Initial claims for state unemployment benefits slipped 2,000 to a seasonally adjusted 250,000 for the week ended Aug. 13, the Labor Department said on Thursday. Data for the prior week was revised to show 10,000 fewer applications filed than previously reported. Economists polled by Reuters had forecast 265,000 applications for the latest week.
Though claims have drifted higher in recent weeks, they remain below the 270,000-300,000 range that economists say would signal a material slowdown in the labor market.
Companies in the interest rate-sensitive housing and technology industries have been laying off workers in response to slowing demand caused by the Federal Reserve's aggressive monetary policy tightening campaign to tame inflation.
The U.S. central bank has raised its policy rate by 225 basis points since March.
Minutes of the July 26-27 policy meeting published on Wednesday showed that though Fed officials "observed that the labor market remained strong," many also noted "there were some tentative signs of a softening outlook for the labor market."
Difficulties adjusting the data for seasonal fluctuations are also likely putting upward pressure on claims.
Motor vehicle manufacturers normally shut down assembly plants for annual retooling in July, resulting in temporary layoffs. But that pattern has been disrupted by chip shortages, potentially throwing off the model the government uses to strip seasonal fluctuations from the data.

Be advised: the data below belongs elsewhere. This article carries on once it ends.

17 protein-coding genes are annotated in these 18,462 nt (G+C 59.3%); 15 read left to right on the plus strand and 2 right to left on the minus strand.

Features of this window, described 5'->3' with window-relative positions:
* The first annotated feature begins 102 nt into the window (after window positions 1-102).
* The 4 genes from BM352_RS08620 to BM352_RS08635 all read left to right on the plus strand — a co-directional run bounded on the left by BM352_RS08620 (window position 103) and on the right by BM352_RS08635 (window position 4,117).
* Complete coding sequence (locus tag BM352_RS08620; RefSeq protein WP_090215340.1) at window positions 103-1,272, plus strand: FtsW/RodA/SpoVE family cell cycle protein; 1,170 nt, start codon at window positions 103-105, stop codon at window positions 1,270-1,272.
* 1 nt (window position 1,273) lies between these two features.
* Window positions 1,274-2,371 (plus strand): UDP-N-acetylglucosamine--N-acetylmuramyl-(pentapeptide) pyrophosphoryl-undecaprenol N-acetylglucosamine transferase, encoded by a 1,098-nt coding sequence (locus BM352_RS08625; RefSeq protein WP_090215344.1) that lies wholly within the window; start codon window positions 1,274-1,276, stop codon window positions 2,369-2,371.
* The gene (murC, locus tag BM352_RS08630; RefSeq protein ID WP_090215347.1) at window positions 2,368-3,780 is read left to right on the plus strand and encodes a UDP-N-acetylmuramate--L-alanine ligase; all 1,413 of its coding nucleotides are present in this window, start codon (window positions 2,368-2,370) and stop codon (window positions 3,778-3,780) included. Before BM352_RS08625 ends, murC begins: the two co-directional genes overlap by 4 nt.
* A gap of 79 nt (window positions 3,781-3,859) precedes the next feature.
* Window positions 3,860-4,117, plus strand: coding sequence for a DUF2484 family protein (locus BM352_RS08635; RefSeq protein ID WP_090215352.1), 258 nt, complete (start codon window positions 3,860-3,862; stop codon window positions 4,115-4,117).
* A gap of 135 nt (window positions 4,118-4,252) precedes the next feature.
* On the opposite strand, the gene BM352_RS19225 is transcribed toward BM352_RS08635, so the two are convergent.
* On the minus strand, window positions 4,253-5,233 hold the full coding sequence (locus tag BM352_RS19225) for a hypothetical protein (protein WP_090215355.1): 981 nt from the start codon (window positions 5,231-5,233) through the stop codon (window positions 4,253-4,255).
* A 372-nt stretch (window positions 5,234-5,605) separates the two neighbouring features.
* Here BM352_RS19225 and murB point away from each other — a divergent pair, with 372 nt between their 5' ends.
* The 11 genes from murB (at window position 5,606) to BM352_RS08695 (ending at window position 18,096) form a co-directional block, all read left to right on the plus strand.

Still, demand for labor remains strong. There were 10.7 million job openings at the end of June, with 1.8 openings for every unemployed worker.
Last week's claims data covered the period during which the government surveyed businesses for the nonfarm payrolls portion of August's employment report. Claims fell between the July and August survey periods. The economy created 528,000 jobs in July.
Data next week on the number of people receiving benefits after an initial week of aid will shed more light on job growth prospects for August.
The so-called continuing claims, a proxy for hiring, increased 7,000 to 1.437 million in the week ending Aug. 6.
(Reporting by Lucia Mutikani; Editing by Paul Simao and Mark Porter)